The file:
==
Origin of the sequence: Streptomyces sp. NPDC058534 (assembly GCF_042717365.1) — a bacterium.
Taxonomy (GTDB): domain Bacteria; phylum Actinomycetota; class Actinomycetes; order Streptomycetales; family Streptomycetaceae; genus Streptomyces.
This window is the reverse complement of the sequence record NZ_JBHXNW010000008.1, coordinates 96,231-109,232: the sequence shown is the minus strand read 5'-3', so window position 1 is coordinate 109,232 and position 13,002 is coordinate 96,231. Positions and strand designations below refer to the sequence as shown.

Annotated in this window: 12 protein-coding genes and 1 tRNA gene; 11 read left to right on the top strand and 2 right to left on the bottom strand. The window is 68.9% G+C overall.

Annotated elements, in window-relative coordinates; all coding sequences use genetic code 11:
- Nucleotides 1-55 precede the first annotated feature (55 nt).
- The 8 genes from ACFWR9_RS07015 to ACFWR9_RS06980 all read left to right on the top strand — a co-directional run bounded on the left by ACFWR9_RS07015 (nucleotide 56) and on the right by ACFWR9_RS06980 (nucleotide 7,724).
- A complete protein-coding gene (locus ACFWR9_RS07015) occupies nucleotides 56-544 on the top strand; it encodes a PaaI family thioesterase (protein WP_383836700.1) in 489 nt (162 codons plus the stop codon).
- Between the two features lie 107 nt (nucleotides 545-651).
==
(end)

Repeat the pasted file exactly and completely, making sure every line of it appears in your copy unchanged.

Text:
Origin of the sequence: Streptomyces sp. NPDC058534 (assembly GCF_042717365.1) — a bacterium.
Taxonomy (GTDB): domain Bacteria; phylum Actinomycetota; class Actinomycetes; order Streptomycetales; family Streptomycetaceae; genus Streptomyces.
This window is the reverse complement of the sequence record NZ_JBHXNW010000008.1, coordinates 96,231-109,232: the sequence shown is the minus strand read 5'-3', so window position 1 is coordinate 109,232 and position 13,002 is coordinate 96,231. Positions and strand designations below refer to the sequence as shown.

Annotated in this window: 12 protein-coding genes and 1 tRNA gene; 11 read left to right on the top strand and 2 right to left on the bottom strand. The window is 68.9% G+C overall.

Annotated elements, in window-relative coordinates; all coding sequences use genetic code 11:
- Nucleotides 1-55 precede the first annotated feature (55 nt).
- The 8 genes from ACFWR9_RS07015 to ACFWR9_RS06980 all read left to right on the top strand — a co-directional run bounded on the left by ACFWR9_RS07015 (nucleotide 56) and on the right by ACFWR9_RS06980 (nucleotide 7,724).
- A complete protein-coding gene (locus ACFWR9_RS07015) occupies nucleotides 56-544 on the top strand; it encodes a PaaI family thioesterase (protein WP_383836700.1) in 489 nt (162 codons plus the stop codon).
- Between the two features lie 107 nt (nucleotides 545-651).